Monthly Archives: May 2014

Our Day Out

One of the biggest problems of being a carer is the difficulty of having a day out or a break away from the person you look after. Logistically, a lot of arrangements have to be in place before you can get away and spontaneity is not a possibility. We have previously used a local care home for dad’s respite care but we thought we would give Country Cousins a try. They provide you with fully-checked live-in carers so that your relative can stay in their familiar surroundings and stick to their usual routine.

Last year we added RHS Chelsea Flower Show to out calendar and promised ourselves we would go in 2014. It is easy to think of reasons why you won’t be able to do it but in a moment of madness I booked two tickets online, knowing that this would commit us to having some time on our own together.

Our lovely Carer arrived the night before and the following morning we set off for our day out. We took the Grand Central train from Hartlepool to London King’s Cross. It was a relaxing journey. We had packed a lovely picnic and a nice bottle of Malbec, so arrived in London feeling relaxed and happy!

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A quick Tube journey found us at Sloane Square Station and then a short walk in the warm sunshine took us to the gates of the Chelsea Royal Hospital. The show was every bit as lovely as we thought it would be.

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We wandered from one area to another, noting our favourites and planning what we could do with our own garden. The weather was generally quite kind, with just one torrential thunderstorm sending people rushing to the indoor exhibits and leaving the site with lots of puddles for the rest of the day.

Here are some of our highlights.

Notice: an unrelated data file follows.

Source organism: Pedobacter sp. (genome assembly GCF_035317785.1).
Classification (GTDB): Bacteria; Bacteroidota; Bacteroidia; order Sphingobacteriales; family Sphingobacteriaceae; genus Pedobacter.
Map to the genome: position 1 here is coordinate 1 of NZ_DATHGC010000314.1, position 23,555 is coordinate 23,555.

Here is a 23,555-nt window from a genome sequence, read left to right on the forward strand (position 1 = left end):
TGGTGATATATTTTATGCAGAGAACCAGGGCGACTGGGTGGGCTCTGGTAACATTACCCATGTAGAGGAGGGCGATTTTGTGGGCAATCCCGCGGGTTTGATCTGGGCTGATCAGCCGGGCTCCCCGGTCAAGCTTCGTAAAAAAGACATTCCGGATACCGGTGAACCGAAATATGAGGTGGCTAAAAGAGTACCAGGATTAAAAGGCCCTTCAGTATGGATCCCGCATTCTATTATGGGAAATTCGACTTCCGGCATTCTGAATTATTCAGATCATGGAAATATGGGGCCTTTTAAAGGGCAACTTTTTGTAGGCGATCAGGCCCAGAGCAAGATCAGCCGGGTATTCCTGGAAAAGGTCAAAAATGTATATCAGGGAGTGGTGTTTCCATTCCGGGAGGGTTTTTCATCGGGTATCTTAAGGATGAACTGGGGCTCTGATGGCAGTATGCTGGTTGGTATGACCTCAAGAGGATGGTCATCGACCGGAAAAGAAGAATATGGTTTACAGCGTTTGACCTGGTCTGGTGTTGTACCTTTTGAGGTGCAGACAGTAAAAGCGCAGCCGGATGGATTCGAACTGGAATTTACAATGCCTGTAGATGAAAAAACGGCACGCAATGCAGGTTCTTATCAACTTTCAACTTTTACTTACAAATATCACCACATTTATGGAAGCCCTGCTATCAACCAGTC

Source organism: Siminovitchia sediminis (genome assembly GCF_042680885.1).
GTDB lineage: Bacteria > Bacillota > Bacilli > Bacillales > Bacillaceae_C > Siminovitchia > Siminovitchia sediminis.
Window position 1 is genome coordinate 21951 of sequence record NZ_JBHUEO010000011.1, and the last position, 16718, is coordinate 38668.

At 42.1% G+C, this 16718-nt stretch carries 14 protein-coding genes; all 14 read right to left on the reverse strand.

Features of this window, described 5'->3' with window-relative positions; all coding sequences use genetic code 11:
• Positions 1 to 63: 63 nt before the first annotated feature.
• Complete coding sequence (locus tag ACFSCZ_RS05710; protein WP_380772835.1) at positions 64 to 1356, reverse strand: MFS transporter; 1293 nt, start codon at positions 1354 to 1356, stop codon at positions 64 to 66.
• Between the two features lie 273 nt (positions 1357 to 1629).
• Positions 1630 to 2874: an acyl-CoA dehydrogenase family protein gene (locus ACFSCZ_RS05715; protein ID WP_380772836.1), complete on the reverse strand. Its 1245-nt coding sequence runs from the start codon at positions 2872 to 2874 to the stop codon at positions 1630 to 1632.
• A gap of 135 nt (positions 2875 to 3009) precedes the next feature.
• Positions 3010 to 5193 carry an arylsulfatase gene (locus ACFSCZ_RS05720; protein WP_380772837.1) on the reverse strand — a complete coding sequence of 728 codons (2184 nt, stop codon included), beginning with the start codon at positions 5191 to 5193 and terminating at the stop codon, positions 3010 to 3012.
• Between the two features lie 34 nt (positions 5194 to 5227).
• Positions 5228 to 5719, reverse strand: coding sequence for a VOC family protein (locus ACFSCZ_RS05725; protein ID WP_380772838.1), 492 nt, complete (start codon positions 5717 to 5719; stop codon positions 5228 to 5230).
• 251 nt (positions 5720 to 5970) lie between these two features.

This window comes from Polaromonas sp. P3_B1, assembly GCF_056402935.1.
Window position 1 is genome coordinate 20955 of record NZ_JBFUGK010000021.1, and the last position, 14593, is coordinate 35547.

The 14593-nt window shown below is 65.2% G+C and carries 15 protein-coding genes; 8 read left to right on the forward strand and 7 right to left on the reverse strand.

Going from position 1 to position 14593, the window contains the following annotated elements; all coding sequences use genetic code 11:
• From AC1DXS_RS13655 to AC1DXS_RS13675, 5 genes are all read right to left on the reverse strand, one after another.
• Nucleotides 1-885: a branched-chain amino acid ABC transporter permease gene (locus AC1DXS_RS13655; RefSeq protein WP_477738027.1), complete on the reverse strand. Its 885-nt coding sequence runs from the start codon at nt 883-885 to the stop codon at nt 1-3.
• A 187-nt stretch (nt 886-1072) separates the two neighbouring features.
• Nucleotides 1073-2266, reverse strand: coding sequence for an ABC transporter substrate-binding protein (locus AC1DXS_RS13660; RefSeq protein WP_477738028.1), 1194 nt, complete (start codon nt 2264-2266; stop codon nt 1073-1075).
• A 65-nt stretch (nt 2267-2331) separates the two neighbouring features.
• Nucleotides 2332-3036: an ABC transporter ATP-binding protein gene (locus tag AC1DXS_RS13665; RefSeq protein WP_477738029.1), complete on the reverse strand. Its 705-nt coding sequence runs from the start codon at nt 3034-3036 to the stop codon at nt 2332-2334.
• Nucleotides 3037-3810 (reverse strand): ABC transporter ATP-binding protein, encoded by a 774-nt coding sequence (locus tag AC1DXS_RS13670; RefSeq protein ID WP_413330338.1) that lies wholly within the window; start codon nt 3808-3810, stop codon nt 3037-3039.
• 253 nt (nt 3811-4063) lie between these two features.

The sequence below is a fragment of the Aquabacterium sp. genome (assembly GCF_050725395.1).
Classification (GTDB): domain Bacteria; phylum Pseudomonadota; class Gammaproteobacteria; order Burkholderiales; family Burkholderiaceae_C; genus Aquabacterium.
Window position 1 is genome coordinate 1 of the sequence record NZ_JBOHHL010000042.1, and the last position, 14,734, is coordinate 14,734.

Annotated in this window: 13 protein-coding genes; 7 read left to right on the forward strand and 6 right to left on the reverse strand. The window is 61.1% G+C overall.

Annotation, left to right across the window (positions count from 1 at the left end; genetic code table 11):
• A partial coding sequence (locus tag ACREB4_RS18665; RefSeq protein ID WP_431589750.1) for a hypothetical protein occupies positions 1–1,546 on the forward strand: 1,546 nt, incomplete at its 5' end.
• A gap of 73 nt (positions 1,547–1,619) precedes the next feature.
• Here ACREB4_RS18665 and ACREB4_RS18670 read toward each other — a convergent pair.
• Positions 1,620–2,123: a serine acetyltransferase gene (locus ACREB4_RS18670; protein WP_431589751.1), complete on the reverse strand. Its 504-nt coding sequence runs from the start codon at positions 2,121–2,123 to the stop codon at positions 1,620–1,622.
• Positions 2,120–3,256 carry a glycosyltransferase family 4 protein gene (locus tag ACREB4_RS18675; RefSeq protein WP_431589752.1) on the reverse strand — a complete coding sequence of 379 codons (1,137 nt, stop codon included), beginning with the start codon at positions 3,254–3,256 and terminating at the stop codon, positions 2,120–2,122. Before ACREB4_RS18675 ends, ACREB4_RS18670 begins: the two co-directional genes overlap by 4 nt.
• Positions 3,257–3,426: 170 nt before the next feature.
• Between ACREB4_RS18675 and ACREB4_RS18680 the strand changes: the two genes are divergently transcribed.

We both loved the wide variety of water features and there is definitely going to be some sort of pool or pond in our garden really soon. This was particularly attractive:

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This was also very appealing. The use of plants vertically was so unusual too.

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For a bit of fun, we enjoyed seeing this outdoor sitting room:

Outdoor sitting room

There were so many amazing things to see but we both adored the Waitrose displays because the mix of flowers, fruit and vegetables arranged according to colour was so appealing.



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We loved the tree ferns!

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And some other highlights here:

A very unusual Bougainvillea.



Cushions of lovely flowers:

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Towering glass flowers:

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Crowds gathering to watch the BBC teams filming:

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A tree house with revolving turret:

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The scent of the Lilies:




The driftwood horses:

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Two tired but happy people made their way back to King’s Cross, where we rounded off the day with a superb pizza and a glass or two of wine before getting the Grand Central back to rainy Hartlepool.

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We had the most wonderful day!



Smile of the day